Nick Blackburn has flirted with a shutout in several of his starts this season. Each time, Lucy has reached in and yanked the football away, and I hope Blackburn is as good a sport as Charlie Brown. Today, he gets a complete game win, and the Twins take the series from the Tigers, two games to one.
Blackburn faced Rick Porcello, a Tiger rookie. At their last meeting in early May, Porcello pitched very well and glided through the game behind an offensive outpouring from Detroit to win 9-0. Today, their roles were nearly reversed: Blackburn won 6-2, and carried a 6-0 lead into the ninth.
For eight innings, Blackburn frustrated the Tigers with his pitch selection and location. Blackburn induced 12 groundball outs, threw six strikeouts, and let 10 outs fall harmlessly into outfielder’s gloves. But what he wants back are two fly balls.
In the ninth, with one out, low power threat Don Kelly skies one high to left center. Carlos Gomez is in center as a defensive replacement to preserve Blackburn’s gem, and Denard Span is patrolling left. They converge on the ball. Gomez may not be seeing it too well, so Span leaps for it and snags it too, too briefly. The ball pops out of his glove and Kelly hustles to second on the error.
Blackburn had gotten out of a bigger jam this afternoon, with two on in the sixth and one out. He can handle these last two outs, so let’s let that error go. Shake it off; shutout’s still intact.
Brandon Inge bats, and takes the measure of Blackburn. Is he tiring? Not appreciably—he starts with a called strike. Is he still locating pitches? Seems so—Inge fouls off a pitch, refuses to be deceived by a ball, and fouls off another. Is he, by any chance, willing to hang one of those sliders on a nice little trajectory, the only bad pitch of the entire afternoon?
Sadly, yes. Inge homers and the Tigers claim two runs, only one of them earned. The shutout is lost and Blackburn composes himself. It takes a moment: Magglio Ordonez sneaks a single on the first pitch. Then Blackburn gets Josh Anderson to ground out, but that advances Ordonez to second. Next, Gerald Laird reaches on a lowly bunt single and you start to feel Blackburn may want some cheering up out there.
With the score 6-2 and men on first and third, the man on deck constitutes the tying run. That makes this a save opportunity, and Joe Nathan has been warming up since the inning began. Ron Gardenhire doesn’t want to take the complete game away from Blackburn, but he will if he must.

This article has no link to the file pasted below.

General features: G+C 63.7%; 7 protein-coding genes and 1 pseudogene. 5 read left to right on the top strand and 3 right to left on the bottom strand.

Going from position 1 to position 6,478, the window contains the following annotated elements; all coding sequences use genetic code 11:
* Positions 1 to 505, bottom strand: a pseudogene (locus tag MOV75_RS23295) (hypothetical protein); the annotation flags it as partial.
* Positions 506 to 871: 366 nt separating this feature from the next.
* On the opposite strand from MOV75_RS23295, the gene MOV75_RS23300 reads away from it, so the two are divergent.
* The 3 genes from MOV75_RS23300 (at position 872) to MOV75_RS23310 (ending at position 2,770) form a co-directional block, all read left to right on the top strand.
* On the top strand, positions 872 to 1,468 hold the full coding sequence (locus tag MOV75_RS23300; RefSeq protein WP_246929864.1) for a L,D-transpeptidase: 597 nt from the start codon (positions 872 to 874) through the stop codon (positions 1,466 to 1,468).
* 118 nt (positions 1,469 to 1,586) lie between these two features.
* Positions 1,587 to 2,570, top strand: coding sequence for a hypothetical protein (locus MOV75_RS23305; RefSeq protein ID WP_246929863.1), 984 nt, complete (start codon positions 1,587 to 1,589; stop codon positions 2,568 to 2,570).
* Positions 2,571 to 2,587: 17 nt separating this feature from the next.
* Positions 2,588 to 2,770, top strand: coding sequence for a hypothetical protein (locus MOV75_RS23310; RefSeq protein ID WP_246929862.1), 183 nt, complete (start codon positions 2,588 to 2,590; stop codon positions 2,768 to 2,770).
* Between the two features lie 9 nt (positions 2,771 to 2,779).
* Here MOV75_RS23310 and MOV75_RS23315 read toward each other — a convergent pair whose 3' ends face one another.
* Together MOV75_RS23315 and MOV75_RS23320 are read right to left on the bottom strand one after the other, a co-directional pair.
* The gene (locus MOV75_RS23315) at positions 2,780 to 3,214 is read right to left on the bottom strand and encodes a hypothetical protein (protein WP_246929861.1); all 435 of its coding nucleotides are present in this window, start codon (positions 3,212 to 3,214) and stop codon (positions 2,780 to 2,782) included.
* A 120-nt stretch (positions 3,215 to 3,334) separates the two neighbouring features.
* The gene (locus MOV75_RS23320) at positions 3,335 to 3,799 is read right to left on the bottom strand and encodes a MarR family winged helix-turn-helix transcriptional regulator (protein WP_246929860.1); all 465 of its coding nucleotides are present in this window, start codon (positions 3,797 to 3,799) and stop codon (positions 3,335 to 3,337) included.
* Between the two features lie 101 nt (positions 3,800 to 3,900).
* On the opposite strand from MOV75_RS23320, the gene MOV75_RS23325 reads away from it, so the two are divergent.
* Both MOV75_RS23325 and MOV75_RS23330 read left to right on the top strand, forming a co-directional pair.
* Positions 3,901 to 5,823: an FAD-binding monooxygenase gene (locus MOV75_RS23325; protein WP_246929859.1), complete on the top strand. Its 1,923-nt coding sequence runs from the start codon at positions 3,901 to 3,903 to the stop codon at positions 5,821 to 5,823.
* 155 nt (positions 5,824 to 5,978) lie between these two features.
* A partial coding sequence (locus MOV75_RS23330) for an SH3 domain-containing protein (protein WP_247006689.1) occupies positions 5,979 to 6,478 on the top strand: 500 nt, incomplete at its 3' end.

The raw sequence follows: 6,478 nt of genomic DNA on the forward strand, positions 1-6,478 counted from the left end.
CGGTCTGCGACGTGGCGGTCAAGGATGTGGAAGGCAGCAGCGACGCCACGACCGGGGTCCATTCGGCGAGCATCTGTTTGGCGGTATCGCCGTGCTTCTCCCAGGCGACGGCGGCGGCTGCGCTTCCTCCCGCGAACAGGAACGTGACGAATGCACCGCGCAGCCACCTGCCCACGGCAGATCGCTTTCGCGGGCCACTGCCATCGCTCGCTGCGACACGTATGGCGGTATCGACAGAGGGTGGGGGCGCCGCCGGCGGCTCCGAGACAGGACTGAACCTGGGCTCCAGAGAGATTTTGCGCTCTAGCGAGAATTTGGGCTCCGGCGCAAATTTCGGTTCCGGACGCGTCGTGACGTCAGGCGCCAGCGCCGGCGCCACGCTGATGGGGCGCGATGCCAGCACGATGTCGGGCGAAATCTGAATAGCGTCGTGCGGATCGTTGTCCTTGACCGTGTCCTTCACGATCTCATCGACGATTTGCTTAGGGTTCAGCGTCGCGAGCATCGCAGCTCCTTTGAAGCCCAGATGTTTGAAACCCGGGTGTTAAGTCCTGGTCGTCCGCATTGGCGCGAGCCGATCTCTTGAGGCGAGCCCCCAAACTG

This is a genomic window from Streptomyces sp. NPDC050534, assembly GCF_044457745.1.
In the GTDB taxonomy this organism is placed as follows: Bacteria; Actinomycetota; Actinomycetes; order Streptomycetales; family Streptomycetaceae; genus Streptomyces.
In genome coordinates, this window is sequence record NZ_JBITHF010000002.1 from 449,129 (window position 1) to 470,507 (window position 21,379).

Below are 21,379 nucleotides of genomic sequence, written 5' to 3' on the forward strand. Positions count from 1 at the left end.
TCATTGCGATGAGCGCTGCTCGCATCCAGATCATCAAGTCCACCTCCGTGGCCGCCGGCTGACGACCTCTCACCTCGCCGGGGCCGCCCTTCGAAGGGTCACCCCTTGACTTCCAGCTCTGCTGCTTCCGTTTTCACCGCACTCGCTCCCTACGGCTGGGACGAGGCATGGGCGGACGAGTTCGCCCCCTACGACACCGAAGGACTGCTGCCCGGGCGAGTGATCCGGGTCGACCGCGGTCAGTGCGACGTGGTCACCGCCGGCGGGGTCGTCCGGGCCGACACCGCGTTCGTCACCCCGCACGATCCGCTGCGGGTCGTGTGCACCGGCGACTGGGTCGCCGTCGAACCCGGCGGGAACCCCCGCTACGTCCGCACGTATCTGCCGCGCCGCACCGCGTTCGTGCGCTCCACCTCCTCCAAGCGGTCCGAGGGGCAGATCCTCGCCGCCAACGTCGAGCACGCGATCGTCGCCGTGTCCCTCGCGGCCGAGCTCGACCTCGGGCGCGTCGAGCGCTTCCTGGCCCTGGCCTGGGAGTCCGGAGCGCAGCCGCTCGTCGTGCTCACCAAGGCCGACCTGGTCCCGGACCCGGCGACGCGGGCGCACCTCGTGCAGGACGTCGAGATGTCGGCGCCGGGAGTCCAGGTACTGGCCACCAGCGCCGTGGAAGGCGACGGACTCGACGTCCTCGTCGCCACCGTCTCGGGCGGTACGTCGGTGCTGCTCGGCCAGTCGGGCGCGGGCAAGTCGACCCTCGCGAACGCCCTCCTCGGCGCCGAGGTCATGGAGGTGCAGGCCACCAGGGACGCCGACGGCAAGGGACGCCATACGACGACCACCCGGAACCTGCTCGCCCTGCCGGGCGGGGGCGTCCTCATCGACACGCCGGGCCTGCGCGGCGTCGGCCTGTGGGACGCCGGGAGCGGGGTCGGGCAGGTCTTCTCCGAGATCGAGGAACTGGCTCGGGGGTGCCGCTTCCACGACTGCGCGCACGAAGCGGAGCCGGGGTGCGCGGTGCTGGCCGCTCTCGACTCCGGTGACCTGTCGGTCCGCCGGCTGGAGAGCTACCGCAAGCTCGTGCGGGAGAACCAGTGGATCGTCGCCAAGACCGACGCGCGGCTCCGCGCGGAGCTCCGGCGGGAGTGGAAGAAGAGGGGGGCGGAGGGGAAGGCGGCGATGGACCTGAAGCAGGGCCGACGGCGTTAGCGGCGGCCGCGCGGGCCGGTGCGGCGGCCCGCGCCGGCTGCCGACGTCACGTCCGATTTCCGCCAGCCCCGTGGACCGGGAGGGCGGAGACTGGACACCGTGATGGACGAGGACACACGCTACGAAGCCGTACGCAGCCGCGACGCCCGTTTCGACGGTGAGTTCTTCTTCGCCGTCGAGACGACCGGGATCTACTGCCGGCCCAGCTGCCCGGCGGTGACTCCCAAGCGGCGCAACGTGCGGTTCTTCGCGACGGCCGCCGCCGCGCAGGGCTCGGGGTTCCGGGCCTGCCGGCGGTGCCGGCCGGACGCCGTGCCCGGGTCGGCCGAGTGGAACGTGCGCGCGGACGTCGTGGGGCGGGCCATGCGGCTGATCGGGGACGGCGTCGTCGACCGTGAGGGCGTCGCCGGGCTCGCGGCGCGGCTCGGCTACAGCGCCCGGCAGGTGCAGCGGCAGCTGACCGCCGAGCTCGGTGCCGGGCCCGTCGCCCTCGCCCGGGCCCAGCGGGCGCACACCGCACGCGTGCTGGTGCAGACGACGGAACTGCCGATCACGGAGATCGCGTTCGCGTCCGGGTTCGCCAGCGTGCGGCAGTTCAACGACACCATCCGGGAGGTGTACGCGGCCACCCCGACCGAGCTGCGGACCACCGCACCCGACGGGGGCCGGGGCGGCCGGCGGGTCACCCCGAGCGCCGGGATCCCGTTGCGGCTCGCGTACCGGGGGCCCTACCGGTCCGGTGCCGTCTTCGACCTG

One out to go, and if Blackburn doesn’t make it, Nathan will surely be summoned. Opposing manager Jim Leyland would probably already have pulled his pitcher, as he demonstrated with his quick hook Friday night and his win-at-all-costs style. But Gardy gives Blackburn the chance, and Adam Everett grounds out. CG in the books, but no shutout.
The Twins did all their scoring in a rowdy fourth inning rampage. They sent ten men to the plate, and at one point eight consecutive Twins got on base with a hit or a walk. Joe Mauer laced a single into a hole the Tigers made by overthinking the infield shift to confound mighty Mauer. Justin Morneau cashed it in with interest with a home run, his 21st of the season. Yes, I know Mark Teixeira is starting the All-Star Game at first base, but Morneau is every bit as good, losing out only on market size.
Jason Kubel, the only Twin to get a hit off Porcello in the early May game, proved he’s got some Rubik’s Cube shortcut on the guy and singled.
The inning would have been a still bigger one if Kubel or Michael Cuddyer hadn’t failed to read the hit and run sign correctly. Kubel took off with Cuddy calmly watching the pitch at the plate; easy out at second. It’s impossible to tell who had it wrong, but the mistake cost an out.
Cuddy got a walk out of it, and Joe Crede and Delmon Young hit consecutive singles to get one more run across. Now it falls to Nick Punto to keep the surge alive. He’s been hitting a bit better lately, and got the game-winner yesterday. He relaxes at the plate and outwits Porcello to get a walk. Bases loaded.
Denard Span hits what might have been a double play ball, or at least a lowly single. But shortstop Everett tries to make an off-balance throw and sends the ball sailing. Three more runs score.
That’s all the Twins need or want. It’s Blackburn’s second complete game this season, and it may be some solace for his start a week and a half ago against the Brewers. That was another complete game bid, but in the eighth inning two errors let the Brewers take the lead. One of the errors was Blackburn’s own errant throw to third. He ended up with a loss on eight innings pitched.
His start immediately prior to that little bit of baseball sorrow was a complete game against the Pirates. He’s had some hard luck losses, and his June record is tragedy itself: five starts and only one win, but an ERA that falls through the month to 3.10 and a total of 12 runs allowed. He turned in 7, 8, 9, 8, and 6 innings pitched. It’s everything you want from a starting pitcher, without the offense to back it up; those four losses were by at most two run margins.
Blackburn, one hopes, is simply waiting for things to even out. Baseball is notorious for not balancing heartbreak and joy, but with this win, Blackburn at least starts July in the happiest way possible.
I see signs of hope everywhere. In the month of June, the Twins lost only two series, against the pesky Mariners and the fortunate Astros. They won five series and split two others. They start July by gaining two games on the Tigers. It’s easy to be too hopeful (or too despairing) in baseball, but I’m in the hopeful column today. The team is three games over .500 for the first time this season, and a little momentum going into the series with the Yankees feels good.